Dispatches from ARVO 2013: Life-Changing Research, Day 1

May 6, 2013

by Jennifer Phillips, Ph.D.

Greetings from sunny Seattle, destination for this year’s ARVO meeting. I’m here all week, and I’ll be blogging on the very latest vision research going on around the world that has some relevance to Usher syndrome. 

Sunday highlights:

The meeting theme this year is “Life-Changing research”, which I expect will resonate with many of our readers. The first session I attended was entitled “From the Cell to Therapy: Transforming Vision and Life”, and the very first presentation in that session, by David Beebe from Washington University in St. Louis, dealt with a key stage of embryonic eye development during which the essential tissues and shape of the eye are established.

I write about a lot of retinal cell biology on this blog—lots of details about very specialized parts of very specialized cells performing miniscule functions that are critical to visual function. But before any of that can occur, before those cells reach the level of specialized function that nerds like me can rhapsodize about for hours (ok, years) on end, they are induced to develop from sheet of neural tissue that is virtually indistinguishable from surrounding neural tissues that are not fated to become eye, but instead will form parts of the brain. Remarkable cellular movements, orchestrated by molecular cues, cause some part of this sheet of unremarkable neural cells to bulge out on either side of the head, and then, when these bulges (known as optic vesicles) comes in contact with the layer of cells above—cells that in the fullness of time will become skin and other superficial-body covering parts, the optic vesicles collapse back on themselves and form a two-layered optic cup. The inside layer of the cup is destined to become the neural retina—photoreceptors, bipolar cells, ganglion cells, etc., while the outside layer will become the retinal pigmented epithelium (RPE).

This developmental milestone has been observed and documented for over a century, and there are still new things to learn about it. In and of itself, it is a significant and wondrous thing, but it holds additional, personal significance for me:

 Way back in 19, I enrolled in my first Developmental Biology class. At that point in my education, I enjoyed biology as a subject, but hadn’t really settled on a career path. I thought I might go to Veterinary School, but the Animal Science classes I’d taken (consisting mainly of large animal husbandry, livestock judging, and pooping hogs) were making me question my fitness for that vocation. 

 Developmental biology grabbed my interest from day 1. Every lecture was inspiring and thought-provoking, largely because of the power of the genetics behind every developmental event was, at that time, just beginning to be illuminated. And then came the unit on eye development. I remember being simply awestruck by the process I described briefly above. I remember having dinner with my boyfriend (now my husband) and almost shrieking “THE EYES! THEY GROW RIGHT OUT OF YOUR BRAIN!!!!” in my enthusiastic recap of the day’s lecture.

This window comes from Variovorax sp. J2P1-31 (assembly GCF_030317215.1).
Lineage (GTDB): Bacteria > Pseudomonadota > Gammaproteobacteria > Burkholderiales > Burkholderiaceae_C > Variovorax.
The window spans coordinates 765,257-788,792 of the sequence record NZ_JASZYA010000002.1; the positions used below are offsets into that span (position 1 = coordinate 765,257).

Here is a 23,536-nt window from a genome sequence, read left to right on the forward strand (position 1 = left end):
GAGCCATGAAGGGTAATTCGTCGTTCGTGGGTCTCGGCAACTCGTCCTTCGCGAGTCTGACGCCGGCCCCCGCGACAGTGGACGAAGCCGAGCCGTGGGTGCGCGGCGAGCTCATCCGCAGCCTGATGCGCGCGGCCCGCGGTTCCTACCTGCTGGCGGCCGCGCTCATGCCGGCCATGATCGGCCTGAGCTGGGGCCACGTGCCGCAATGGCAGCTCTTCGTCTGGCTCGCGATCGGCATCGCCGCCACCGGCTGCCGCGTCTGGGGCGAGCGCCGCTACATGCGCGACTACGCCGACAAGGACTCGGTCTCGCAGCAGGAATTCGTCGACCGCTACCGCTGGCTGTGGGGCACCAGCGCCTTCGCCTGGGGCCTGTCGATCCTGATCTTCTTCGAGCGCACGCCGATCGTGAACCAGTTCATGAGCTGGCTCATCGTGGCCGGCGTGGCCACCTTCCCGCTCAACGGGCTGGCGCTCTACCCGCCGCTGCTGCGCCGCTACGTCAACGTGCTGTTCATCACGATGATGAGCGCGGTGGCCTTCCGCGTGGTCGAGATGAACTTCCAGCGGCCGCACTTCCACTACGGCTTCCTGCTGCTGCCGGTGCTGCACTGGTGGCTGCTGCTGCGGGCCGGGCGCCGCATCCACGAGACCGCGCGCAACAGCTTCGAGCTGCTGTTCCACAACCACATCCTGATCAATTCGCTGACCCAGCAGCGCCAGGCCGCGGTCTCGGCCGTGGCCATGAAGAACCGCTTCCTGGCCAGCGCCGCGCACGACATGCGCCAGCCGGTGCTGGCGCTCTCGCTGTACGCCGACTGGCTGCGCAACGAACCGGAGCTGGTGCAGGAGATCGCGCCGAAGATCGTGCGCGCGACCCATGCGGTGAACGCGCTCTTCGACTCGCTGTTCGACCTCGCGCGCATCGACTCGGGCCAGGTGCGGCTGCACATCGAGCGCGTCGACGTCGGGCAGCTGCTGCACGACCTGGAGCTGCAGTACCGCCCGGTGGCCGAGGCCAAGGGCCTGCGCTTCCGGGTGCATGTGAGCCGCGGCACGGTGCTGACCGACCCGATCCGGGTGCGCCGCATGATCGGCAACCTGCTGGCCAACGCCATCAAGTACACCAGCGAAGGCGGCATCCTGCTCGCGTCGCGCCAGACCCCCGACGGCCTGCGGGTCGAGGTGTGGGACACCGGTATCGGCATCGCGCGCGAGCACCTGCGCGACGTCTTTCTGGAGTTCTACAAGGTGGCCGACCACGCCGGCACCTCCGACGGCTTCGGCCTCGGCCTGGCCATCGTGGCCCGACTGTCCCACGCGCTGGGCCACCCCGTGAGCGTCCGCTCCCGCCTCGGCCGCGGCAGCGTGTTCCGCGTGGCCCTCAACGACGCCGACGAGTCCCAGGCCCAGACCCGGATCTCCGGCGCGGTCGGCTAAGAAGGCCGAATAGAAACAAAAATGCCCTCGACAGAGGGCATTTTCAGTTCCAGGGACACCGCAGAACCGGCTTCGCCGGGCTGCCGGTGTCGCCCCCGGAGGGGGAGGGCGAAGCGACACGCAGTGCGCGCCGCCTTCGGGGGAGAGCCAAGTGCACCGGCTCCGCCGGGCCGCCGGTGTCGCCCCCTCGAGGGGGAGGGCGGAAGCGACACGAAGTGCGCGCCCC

Developmental Biology kept knocking my socks off for the rest of the semester., but my destiny was clinched with the lesson on eye development. I decided then and there that this research—genetic eye research—was what I wanted to do with my life. By the end of the term, I had made arrangements to do an undergraduate research project in one of the labs. A few months after that, I was making a short list of graduate programs to which I wanted to apply—a list that included the University of Oregon. So, this morning, when I heard the latest spin on the old classic tale of how the fate of the eye is determined, it caused me to reflect a bit on how this very story once determined my own fate. “Life-Changing research”, indeed.

 The point of that story for the rest of the audience, by the way, was that studying how cells are induced to form an eye at the beginning of everything can help us understand what (genetic, molecular) factors are needed to regenerate eye cells, for example in stem cell populations cultivated to replace degenerated retinal neurons. The rest of the talks in this session continued this trend, taking examples of eye cell development, function, and the relative capabilities of our model organisms to regenerate damaged retinal cells, and applying this information to developing therapies to replace retinal cells lost to disease. 

 This first session was immediately followed by a session about Retinal Prostheses. There was an update on the Second Sight Argus II unit, which has gotten a lot of press as the “bionic eye” and has now been FDA approved for general use in the United States, beginning later this year, which is exciting news indeed. Most of the other talks dealt with an even more cutting edge prosthesis, still in preclinical testing, in which a tiny wafer-like device consisting of many individual photovoltaic cells is implanted in the retina and substitutes as the light sensing mechanism for the degenerated photoreceptors. Results on this are looking really good in rat models of retinal degeneration, so hopefully we’ll see some clinical trials in the near future. Both the PV system and the Argus II unit require additional hardware—cameras, image processing units,--in order to work. The take home message from this session is that the technology has arrived. From this point on, it’s just a matter of refinement and optimization. And Life-Changing.

 Thus ends Day 1 of ARVO 2013. Tune in tomorrow for the next recap. 

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